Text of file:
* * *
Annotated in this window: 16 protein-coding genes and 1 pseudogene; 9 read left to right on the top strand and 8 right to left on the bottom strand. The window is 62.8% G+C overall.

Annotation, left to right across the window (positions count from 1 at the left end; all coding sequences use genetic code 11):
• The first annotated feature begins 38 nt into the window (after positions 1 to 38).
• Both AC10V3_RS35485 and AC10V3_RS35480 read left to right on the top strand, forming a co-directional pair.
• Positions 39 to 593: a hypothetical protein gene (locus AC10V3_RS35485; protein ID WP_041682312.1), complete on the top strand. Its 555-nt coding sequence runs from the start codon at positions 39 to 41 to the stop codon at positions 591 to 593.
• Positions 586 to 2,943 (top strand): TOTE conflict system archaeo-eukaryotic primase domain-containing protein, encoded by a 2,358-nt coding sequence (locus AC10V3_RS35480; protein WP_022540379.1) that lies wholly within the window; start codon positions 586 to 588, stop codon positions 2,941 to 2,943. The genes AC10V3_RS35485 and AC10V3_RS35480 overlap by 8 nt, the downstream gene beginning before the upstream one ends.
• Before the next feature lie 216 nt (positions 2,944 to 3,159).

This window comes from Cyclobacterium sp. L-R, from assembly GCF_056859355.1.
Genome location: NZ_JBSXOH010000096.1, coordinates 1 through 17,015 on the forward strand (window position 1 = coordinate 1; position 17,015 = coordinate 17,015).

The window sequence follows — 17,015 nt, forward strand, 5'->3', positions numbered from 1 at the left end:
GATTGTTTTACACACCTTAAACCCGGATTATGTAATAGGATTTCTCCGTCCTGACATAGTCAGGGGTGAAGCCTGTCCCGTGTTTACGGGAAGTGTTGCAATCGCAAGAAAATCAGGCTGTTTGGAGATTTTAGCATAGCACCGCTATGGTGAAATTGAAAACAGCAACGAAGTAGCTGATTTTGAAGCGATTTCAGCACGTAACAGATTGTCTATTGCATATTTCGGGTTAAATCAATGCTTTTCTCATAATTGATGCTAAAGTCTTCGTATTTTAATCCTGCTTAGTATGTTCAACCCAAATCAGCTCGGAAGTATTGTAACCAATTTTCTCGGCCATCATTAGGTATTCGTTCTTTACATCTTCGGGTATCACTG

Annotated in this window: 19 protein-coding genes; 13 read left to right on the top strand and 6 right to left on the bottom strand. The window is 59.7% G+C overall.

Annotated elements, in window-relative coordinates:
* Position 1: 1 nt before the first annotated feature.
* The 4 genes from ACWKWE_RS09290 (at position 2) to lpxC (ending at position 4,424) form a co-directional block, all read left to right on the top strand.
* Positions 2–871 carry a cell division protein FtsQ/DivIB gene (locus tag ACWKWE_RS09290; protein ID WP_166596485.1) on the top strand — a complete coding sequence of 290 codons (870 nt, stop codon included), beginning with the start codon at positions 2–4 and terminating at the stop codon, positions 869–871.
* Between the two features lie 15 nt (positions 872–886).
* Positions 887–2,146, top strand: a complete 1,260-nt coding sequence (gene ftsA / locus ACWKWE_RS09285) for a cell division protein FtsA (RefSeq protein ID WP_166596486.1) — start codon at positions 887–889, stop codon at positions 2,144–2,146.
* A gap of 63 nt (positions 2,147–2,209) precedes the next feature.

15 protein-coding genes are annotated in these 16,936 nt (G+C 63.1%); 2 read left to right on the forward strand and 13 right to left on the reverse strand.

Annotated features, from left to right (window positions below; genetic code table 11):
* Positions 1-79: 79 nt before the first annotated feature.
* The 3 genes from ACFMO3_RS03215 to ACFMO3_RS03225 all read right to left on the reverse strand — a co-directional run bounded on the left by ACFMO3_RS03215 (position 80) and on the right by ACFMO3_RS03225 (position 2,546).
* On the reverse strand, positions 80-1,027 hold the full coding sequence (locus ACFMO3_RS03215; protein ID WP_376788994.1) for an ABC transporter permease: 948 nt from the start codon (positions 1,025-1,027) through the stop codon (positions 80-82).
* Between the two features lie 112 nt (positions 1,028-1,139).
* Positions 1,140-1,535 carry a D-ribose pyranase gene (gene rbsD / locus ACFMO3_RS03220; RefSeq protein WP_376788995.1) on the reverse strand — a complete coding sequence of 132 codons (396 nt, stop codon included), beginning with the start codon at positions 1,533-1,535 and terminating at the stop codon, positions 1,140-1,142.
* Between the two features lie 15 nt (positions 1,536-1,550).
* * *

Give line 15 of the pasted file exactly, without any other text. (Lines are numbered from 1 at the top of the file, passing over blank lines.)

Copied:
* The 4 genes from ACWKWE_RS09290 (at position 2) to lpxC (ending at position 4,424) form a co-directional block, all read left to right on the top strand.